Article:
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Title: Palliative care and prognosis in COPD: a systematic review with a validation cohort.
Issue Date: 2017
Citation: Int J Chron Obstruct Pulmon Dis.2017;(12):1721-1729
Abstract: Current recommendations to consider initiation of palliative care (PC) in COPD patients are often based on an expected poor prognosis. However, this approach is not evidence-based, and which and when COPD patients should start PC is controversial. We aimed to assess whether current suggested recommendations for initiating PC were sufficiently reliable. We identified prognostic variables proposed in the literature for initiating PC; then, we ascertained their relationship with 1-year mortality, and finally, we validated their utility in our cohort of 697 patients hospitalized for COPD exacerbation. From 24 articles of 499 screened, we selected 20 variables and retrieved 48 original articles in which we were able to calculate the relationship between each of them and 1-year mortality. The number of studies where 1-year mortality was detailed for these variables ranged from 9 for previous hospitalizations or FEV1 ≤30% to none for albumin ≤25 mg/dL. The percentage of 1-year mortality in the literature for these variables ranged from 5% to 60%. In the validation cohort study, the prevalence of these proposed variables ranged from 8% to 64%; only 10 of the 18 variables analyzed in our cohort reached statistical significance with Cox regression analysis, and none overcame an area under the curve ≥0.7. We conclude that none of the suggested criteria for initiating PC based on an expected poor vital prognosis in COPD patients in the short or medium term offers sufficient reliability, and consequently, they should be avoided as exclusive criteria for considering PC or at least critically appraised.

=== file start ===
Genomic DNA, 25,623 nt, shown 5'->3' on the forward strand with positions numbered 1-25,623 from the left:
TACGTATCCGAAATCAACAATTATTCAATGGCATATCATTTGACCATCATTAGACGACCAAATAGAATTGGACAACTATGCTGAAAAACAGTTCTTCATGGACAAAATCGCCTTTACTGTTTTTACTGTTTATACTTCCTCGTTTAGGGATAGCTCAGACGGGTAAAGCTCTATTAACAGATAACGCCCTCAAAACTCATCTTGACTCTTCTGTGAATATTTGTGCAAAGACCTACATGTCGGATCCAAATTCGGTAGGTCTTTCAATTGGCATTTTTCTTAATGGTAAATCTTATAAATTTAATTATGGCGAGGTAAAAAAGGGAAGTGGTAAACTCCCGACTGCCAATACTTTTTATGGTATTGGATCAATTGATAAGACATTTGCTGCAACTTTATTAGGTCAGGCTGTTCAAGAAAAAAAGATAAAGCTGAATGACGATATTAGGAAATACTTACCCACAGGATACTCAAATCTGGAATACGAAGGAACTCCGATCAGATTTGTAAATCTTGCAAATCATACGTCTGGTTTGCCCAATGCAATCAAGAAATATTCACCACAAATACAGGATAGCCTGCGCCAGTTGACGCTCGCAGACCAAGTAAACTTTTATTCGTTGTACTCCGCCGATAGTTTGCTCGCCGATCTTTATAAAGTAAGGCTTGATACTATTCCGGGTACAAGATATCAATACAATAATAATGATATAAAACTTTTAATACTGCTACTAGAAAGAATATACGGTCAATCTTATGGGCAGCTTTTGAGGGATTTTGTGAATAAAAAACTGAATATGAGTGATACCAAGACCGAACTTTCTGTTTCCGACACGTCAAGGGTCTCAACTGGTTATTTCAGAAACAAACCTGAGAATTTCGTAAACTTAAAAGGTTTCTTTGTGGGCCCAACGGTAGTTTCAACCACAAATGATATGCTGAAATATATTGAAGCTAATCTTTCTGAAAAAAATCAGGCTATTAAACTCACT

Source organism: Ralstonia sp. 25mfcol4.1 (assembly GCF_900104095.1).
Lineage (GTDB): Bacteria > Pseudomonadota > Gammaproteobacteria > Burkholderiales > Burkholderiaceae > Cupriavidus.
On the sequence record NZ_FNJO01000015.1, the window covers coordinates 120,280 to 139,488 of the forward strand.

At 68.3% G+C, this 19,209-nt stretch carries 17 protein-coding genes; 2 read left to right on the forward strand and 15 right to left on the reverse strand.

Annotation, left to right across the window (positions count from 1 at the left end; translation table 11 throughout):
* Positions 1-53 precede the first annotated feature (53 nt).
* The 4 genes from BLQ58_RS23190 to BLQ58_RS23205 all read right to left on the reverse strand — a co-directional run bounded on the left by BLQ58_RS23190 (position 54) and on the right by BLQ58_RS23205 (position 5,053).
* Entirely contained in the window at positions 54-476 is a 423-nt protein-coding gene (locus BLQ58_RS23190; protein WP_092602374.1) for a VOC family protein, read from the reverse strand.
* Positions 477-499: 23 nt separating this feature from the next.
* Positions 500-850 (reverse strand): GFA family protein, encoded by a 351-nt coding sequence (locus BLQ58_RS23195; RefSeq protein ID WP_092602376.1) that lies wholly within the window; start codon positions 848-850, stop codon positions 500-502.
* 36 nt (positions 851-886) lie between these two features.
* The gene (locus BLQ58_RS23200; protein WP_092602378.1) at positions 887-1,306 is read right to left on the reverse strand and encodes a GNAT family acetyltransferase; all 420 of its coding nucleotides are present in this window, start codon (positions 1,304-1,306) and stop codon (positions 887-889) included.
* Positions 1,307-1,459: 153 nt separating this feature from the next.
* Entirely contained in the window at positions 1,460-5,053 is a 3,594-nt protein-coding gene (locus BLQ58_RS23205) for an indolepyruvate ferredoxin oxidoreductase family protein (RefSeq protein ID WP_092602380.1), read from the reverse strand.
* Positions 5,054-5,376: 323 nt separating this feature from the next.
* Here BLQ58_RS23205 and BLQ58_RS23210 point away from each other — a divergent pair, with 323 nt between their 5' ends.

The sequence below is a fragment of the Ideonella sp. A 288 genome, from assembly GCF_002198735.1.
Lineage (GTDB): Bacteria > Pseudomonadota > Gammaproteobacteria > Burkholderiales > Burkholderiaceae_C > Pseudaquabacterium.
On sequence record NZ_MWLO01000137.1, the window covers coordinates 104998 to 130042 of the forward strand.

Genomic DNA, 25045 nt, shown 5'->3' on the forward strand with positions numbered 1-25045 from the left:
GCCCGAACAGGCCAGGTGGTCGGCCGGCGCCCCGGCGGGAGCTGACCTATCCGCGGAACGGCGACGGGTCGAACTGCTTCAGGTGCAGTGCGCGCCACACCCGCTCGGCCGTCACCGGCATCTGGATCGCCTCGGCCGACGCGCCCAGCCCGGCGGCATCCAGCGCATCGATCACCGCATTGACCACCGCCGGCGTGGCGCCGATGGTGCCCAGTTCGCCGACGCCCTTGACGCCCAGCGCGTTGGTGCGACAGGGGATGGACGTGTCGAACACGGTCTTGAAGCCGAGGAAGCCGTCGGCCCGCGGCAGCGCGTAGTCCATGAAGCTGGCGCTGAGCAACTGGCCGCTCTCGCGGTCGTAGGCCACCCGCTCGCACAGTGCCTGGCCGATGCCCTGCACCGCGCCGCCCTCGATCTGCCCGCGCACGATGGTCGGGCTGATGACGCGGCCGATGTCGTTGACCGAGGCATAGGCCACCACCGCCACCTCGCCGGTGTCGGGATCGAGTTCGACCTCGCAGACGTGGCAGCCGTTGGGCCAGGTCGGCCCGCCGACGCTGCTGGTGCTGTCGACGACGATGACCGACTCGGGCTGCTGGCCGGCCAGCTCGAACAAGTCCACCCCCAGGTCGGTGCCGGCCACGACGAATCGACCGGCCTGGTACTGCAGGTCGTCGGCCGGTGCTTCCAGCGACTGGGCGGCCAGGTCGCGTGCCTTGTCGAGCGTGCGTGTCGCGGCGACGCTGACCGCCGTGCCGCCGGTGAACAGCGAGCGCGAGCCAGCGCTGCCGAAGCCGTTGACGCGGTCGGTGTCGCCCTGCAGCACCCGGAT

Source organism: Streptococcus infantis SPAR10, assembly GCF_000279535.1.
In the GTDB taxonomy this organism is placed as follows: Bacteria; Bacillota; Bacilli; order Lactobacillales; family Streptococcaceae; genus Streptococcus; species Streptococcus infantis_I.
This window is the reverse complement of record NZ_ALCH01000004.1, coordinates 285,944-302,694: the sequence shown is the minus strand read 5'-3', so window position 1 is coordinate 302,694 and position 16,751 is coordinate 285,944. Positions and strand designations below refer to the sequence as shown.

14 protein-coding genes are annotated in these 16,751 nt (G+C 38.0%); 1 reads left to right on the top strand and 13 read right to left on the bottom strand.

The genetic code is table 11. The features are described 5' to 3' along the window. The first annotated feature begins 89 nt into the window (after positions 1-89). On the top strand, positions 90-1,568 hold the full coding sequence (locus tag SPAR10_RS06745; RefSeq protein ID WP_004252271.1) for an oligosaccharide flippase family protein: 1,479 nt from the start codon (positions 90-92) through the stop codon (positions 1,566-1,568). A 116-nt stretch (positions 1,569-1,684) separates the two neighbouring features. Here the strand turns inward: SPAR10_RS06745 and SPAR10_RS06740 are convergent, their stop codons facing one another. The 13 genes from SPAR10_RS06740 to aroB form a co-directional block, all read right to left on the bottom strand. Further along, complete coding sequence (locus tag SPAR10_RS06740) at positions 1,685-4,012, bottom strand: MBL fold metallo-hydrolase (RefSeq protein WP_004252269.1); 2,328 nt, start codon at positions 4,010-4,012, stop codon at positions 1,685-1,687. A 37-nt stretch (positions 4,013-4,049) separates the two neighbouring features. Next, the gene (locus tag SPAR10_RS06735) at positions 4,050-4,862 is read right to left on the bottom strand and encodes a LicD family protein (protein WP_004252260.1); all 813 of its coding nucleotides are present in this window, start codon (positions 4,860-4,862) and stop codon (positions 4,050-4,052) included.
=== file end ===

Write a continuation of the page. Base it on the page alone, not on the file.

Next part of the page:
PMID: 28652724
Rights: openAccess
Appears in Collections:Fundaciones e Institutos de Investigación > IIS H. U. La Princesa > Artículos

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